Campus job pay rates: a guide to making money at the College

October 19, 2016 by Meklit Tesfaye, Contributing Writer

The College allows students to work up to 10 hours a week at their campus jobs. Making the most of those hours requires finding the highest-paying jobs, though those can sometimes come with the trade-off of being more demanding or less flexible.

The College places jobs into six categories, known as grades, which describe the general conditions of the jobs classified within each group. This article breaks down what jobs fall into which grades and how job requirements affect their wages.

Some students qualify for the Federal Work-Study Program, which provides students with jobs to earn money to help pay for college expenses. These students have high-priority status for getting hired by the College, while those not qualified for that program are still able to get jobs but with low-priority status.

Route 2 provides a list of various jobs available both on and off campus. Some currently available positions include working as a Paresky Bake Shop assistant, writing for Sports Information or serving as an event assistant for events hosted by the music department.

Grade A jobs: These jobs assign students one specific responsibility. Students working these jobs, such as monitors, are not expected to perform other tasks, and can study while working as long as they meet their singular obligation. Grade A jobs have a wage of $10.00 an hour.

Grade B jobs: These jobs require students to work as monitors and perform additional duties requested by their supervisors. Students may also study while working grade B jobs as long as their responsibilities are met. Jobs in this grade include assistants of any kind, except for teaching assistants. These jobs’ wages range from $10.25–$10.50 an hour depending on how many years one has worked.

Grade C jobs: While students working in grade C jobs are also assistants, unlike jobs in grades A and B, students who work in these jobs are fully occupied during work hours and are not permitted to study or participate in other activities unrelated to their jobs. Wages for grade C jobs vary from $10.75-$11.00 an hour.

Grade D jobs: Students employed in grade D jobs are known as supervisors. Their primary responsibility is to oversee the scheduling and performances of other students, such as head tour guides. These jobs are only open to returning students, and require approval from the Student Employment Manager. The undergraduate supervisors who fall into this category are paid $11.50 per hour, whereas the A/V tech positions in this grade pay $13.00 per hour.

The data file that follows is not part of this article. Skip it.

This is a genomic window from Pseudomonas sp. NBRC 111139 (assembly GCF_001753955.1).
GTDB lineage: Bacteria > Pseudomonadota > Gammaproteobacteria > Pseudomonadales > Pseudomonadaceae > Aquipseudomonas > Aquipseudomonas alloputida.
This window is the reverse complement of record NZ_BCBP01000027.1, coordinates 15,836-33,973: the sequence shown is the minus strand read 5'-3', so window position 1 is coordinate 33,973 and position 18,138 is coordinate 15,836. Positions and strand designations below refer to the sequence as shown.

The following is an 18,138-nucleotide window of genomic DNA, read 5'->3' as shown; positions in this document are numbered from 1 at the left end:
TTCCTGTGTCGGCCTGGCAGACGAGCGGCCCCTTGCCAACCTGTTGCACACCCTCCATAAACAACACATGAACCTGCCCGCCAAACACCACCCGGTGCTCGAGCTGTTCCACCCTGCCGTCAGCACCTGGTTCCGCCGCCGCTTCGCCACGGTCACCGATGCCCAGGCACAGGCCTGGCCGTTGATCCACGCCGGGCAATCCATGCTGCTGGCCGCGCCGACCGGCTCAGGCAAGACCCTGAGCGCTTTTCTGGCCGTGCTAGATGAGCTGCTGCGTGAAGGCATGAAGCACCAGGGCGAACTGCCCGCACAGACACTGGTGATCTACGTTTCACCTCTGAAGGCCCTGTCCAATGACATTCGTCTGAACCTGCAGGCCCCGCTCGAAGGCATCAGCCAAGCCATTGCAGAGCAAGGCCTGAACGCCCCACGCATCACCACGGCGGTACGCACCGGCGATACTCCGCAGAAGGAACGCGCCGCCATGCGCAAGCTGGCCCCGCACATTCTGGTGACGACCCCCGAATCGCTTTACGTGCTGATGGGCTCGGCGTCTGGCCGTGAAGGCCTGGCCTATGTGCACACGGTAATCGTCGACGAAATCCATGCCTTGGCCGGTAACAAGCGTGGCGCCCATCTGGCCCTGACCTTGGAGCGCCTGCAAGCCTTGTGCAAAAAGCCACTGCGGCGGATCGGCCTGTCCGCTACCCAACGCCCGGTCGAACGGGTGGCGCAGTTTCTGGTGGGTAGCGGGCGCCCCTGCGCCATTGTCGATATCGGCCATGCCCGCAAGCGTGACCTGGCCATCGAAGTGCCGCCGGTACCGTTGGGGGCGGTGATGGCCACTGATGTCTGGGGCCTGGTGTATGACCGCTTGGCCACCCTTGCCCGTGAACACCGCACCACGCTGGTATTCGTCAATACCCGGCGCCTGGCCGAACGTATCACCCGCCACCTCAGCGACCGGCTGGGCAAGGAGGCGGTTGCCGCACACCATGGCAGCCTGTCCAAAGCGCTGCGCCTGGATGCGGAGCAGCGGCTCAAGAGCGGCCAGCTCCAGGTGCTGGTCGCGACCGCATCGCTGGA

The human resources website lists A/V tech positions in Grade E, but “our A/V techs are hired at the regular C paygrade, for jobs open to [undergraduates] that don’t allow for studying time,” Jonathan Morgan-Leamon, director of instructional techonology for the Office of Information and Technology (OIT) said.

“OIT actually hires for six different positions — working for us in the video studio, running the 3D printers in the Makerspace, staffing the help desk, supporting faculty and students using media software and helping with the network infrastructure, in addition to the A/V students who monitor and support the campus’ electronic classrooms — but all those positions pay at the regular C or D rates.”

Grade E jobs: Jobs in grade E include being a host or server. These jobs are the second-highest paying, at $13.00 per hour.

Grade K jobs: This job grade is limited to student models for the art department. It is the highest paying job on campus at $14.00 an hour. Keep in mind, however, that you may be asked to get naked (“Students liven drawing classes by undressing the nudity taboo,” March 11, 2009).

Grade Y jobs: All of the dining services jobs fall under this pay grade. However, there is an element of seniority in wages: first-year workers receive $11.00 per hour, after which there is a $0.50 raise for each year they return with $12.00 as the maximum wage rate for those students that work in Dining Services for at least three years.

While the type of job is important, how often student workers get paid is also important. Student pay periods are two weeks long, starting on a Friday and closing after the second Thursday for a total of fourteen days.

Teaching assistants (TAs), on the other hand, are paid semesterly stipends. These stipends are distributed in biweekly payments throughout the semester. The amounts are equally dispersed over seven pay periods during each semester and total to $1,400 for a full-time TA position.

The distinct classifications and pay rates are used to promote job equity across campus. Some students receive raises to encourage them to remain with the same department during the following academic year.

The listed wage rates will be adjusted in accordance with the new Massachusetts minimum wage increase on Jan. 1. Every job will receive an hourly wage rate increase of $1.

Student workers are essential to the operations of the College. Employment at the College allows students the opportunity to acquire workplace skills, knowledge and experiences by working in a wide variety of positions; whether one is working with children at the Williamstown Youth Center or swiping student ID cards at a dining hall, campus jobs provide great opportunities for students to learn outside of the classroom and make some money in the process.

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